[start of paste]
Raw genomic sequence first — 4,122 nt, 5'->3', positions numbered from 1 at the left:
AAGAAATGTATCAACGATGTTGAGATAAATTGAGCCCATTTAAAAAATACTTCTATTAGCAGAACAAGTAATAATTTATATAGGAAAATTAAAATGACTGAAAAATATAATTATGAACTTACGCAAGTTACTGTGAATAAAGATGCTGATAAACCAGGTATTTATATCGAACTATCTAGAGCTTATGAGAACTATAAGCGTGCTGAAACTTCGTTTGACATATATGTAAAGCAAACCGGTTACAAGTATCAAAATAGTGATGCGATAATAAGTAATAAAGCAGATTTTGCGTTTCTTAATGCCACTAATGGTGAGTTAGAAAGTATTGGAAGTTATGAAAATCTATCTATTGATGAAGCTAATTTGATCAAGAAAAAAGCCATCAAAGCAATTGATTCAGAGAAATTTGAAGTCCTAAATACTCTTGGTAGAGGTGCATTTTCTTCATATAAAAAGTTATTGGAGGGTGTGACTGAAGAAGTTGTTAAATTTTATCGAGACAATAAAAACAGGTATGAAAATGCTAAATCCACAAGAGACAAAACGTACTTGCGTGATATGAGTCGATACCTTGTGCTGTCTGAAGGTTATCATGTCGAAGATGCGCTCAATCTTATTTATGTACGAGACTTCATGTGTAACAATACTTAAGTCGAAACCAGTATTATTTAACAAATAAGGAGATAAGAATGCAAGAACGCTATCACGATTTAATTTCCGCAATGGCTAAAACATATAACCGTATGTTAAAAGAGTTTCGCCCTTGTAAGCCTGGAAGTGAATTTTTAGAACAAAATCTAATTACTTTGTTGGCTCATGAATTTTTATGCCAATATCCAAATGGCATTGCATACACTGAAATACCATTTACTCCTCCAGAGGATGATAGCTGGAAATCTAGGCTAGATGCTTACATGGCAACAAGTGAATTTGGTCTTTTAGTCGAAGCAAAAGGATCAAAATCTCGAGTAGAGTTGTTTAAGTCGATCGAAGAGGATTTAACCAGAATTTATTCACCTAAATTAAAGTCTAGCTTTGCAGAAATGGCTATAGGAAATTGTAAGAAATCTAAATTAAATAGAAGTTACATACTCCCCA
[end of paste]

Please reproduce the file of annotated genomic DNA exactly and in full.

Raw genomic sequence first — 4,122 nt, 5'->3', positions numbered from 1 at the left:
AAGAAATGTATCAACGATGTTGAGATAAATTGAGCCCATTTAAAAAATACTTCTATTAGCAGAACAAGTAATAATTTATATAGGAAAATTAAAATGACTGAAAAATATAATTATGAACTTACGCAAGTTACTGTGAATAAAGATGCTGATAAACCAGGTATTTATATCGAACTATCTAGAGCTTATGAGAACTATAAGCGTGCTGAAACTTCGTTTGACATATATGTAAAGCAAACCGGTTACAAGTATCAAAATAGTGATGCGATAATAAGTAATAAAGCAGATTTTGCGTTTCTTAATGCCACTAATGGTGAGTTAGAAAGTATTGGAAGTTATGAAAATCTATCTATTGATGAAGCTAATTTGATCAAGAAAAAAGCCATCAAAGCAATTGATTCAGAGAAATTTGAAGTCCTAAATACTCTTGGTAGAGGTGCATTTTCTTCATATAAAAAGTTATTGGAGGGTGTGACTGAAGAAGTTGTTAAATTTTATCGAGACAATAAAAACAGGTATGAAAATGCTAAATCCACAAGAGACAAAACGTACTTGCGTGATATGAGTCGATACCTTGTGCTGTCTGAAGGTTATCATGTCGAAGATGCGCTCAATCTTATTTATGTACGAGACTTCATGTGTAACAATACTTAAGTCGAAACCAGTATTATTTAACAAATAAGGAGATAAGAATGCAAGAACGCTATCACGATTTAATTTCCGCAATGGCTAAAACATATAACCGTATGTTAAAAGAGTTTCGCCCTTGTAAGCCTGGAAGTGAATTTTTAGAACAAAATCTAATTACTTTGTTGGCTCATGAATTTTTATGCCAATATCCAAATGGCATTGCATACACTGAAATACCATTTACTCCTCCAGAGGATGATAGCTGGAAATCTAGGCTAGATGCTTACATGGCAACAAGTGAATTTGGTCTTTTAGTCGAAGCAAAAGGATCAAAATCTCGAGTAGAGTTGTTTAAGTCGATCGAAGAGGATTTAACCAGAATTTATTCACCTAAATTAAAGTCTAGCTTTGCAGAAATGGCTATAGGAAATTGTAAGAAATCTAAATTAAATAGAAGTTACATACTCCCCA